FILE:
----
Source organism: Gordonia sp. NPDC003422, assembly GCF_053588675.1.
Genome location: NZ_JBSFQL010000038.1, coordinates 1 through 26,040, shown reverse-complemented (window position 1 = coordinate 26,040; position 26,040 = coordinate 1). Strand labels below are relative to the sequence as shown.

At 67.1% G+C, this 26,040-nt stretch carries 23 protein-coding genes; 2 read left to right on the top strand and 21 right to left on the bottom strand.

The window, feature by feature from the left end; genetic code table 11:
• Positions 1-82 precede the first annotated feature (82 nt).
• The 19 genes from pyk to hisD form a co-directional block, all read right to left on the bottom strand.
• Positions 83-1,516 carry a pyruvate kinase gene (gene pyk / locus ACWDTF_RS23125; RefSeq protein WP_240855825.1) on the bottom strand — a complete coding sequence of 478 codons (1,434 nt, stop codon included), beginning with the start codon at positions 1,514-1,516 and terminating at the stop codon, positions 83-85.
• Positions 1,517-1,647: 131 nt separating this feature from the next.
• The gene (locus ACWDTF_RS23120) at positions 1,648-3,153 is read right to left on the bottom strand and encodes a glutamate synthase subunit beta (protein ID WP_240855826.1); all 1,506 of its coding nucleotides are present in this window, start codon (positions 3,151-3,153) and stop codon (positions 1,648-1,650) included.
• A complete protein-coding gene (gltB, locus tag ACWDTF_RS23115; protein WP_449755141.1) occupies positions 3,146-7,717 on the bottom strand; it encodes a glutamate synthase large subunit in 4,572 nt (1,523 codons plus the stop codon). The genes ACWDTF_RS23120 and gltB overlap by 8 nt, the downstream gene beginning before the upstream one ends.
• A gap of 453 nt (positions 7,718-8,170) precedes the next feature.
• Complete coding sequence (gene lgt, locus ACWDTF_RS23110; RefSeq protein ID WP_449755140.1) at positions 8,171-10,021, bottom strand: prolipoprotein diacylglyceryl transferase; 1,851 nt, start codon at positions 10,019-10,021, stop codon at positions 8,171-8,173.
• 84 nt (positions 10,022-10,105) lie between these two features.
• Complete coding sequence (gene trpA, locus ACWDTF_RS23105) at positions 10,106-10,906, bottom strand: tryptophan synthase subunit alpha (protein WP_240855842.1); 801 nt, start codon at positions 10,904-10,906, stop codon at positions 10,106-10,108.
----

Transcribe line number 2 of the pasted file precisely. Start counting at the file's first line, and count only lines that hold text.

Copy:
Genome location: NZ_JBSFQL010000038.1, coordinates 1 through 26,040, shown reverse-complemented (window position 1 = coordinate 26,040; position 26,040 = coordinate 1). Strand labels below are relative to the sequence as shown.